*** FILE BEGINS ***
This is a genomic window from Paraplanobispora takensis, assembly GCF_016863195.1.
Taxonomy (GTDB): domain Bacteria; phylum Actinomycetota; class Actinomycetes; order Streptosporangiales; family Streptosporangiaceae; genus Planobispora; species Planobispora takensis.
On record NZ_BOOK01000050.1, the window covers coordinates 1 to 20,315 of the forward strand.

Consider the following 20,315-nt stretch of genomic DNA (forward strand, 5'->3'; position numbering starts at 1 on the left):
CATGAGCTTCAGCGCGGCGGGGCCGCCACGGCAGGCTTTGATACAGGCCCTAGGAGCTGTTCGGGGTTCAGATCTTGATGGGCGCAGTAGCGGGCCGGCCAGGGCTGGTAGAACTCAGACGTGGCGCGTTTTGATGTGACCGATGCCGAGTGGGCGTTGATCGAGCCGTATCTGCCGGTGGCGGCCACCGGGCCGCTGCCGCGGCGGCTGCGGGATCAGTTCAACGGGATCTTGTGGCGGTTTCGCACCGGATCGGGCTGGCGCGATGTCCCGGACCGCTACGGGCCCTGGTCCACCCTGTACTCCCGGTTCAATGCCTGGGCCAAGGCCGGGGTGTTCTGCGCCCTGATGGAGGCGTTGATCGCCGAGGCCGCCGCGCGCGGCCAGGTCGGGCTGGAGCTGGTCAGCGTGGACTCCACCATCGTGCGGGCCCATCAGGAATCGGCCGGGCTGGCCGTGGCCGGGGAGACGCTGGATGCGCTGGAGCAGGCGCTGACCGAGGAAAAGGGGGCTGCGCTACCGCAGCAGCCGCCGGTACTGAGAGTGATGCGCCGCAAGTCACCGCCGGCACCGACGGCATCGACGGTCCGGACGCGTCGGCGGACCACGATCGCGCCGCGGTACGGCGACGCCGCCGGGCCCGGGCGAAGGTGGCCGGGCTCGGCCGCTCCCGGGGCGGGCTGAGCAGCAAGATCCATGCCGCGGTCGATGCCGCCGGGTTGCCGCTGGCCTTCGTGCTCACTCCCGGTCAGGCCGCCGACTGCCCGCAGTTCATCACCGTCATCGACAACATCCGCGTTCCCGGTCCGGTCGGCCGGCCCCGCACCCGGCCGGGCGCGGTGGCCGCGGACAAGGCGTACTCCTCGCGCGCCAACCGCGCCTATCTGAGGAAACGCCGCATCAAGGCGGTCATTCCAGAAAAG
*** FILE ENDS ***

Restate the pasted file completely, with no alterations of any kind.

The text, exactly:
This is a genomic window from Paraplanobispora takensis, assembly GCF_016863195.1.
Taxonomy (GTDB): domain Bacteria; phylum Actinomycetota; class Actinomycetes; order Streptosporangiales; family Streptosporangiaceae; genus Planobispora; species Planobispora takensis.
On record NZ_BOOK01000050.1, the window covers coordinates 1 to 20,315 of the forward strand.

Consider the following 20,315-nt stretch of genomic DNA (forward strand, 5'->3'; position numbering starts at 1 on the left):
CATGAGCTTCAGCGCGGCGGGGCCGCCACGGCAGGCTTTGATACAGGCCCTAGGAGCTGTTCGGGGTTCAGATCTTGATGGGCGCAGTAGCGGGCCGGCCAGGGCTGGTAGAACTCAGACGTGGCGCGTTTTGATGTGACCGATGCCGAGTGGGCGTTGATCGAGCCGTATCTGCCGGTGGCGGCCACCGGGCCGCTGCCGCGGCGGCTGCGGGATCAGTTCAACGGGATCTTGTGGCGGTTTCGCACCGGATCGGGCTGGCGCGATGTCCCGGACCGCTACGGGCCCTGGTCCACCCTGTACTCCCGGTTCAATGCCTGGGCCAAGGCCGGGGTGTTCTGCGCCCTGATGGAGGCGTTGATCGCCGAGGCCGCCGCGCGCGGCCAGGTCGGGCTGGAGCTGGTCAGCGTGGACTCCACCATCGTGCGGGCCCATCAGGAATCGGCCGGGCTGGCCGTGGCCGGGGAGACGCTGGATGCGCTGGAGCAGGCGCTGACCGAGGAAAAGGGGGCTGCGCTACCGCAGCAGCCGCCGGTACTGAGAGTGATGCGCCGCAAGTCACCGCCGGCACCGACGGCATCGACGGTCCGGACGCGTCGGCGGACCACGATCGCGCCGCGGTACGGCGACGCCGCCGGGCCCGGGCGAAGGTGGCCGGGCTCGGCCGCTCCCGGGGCGGGCTGAGCAGCAAGATCCATGCCGCGGTCGATGCCGCCGGGTTGCCGCTGGCCTTCGTGCTCACTCCCGGTCAGGCCGCCGACTGCCCGCAGTTCATCACCGTCATCGACAACATCCGCGTTCCCGGTCCGGTCGGCCGGCCCCGCACCCGGCCGGGCGCGGTGGCCGCGGACAAGGCGTACTCCTCGCGCGCCAACCGCGCCTATCTGAGGAAACGCCGCATCAAGGCGGTCATTCCAGAAAAG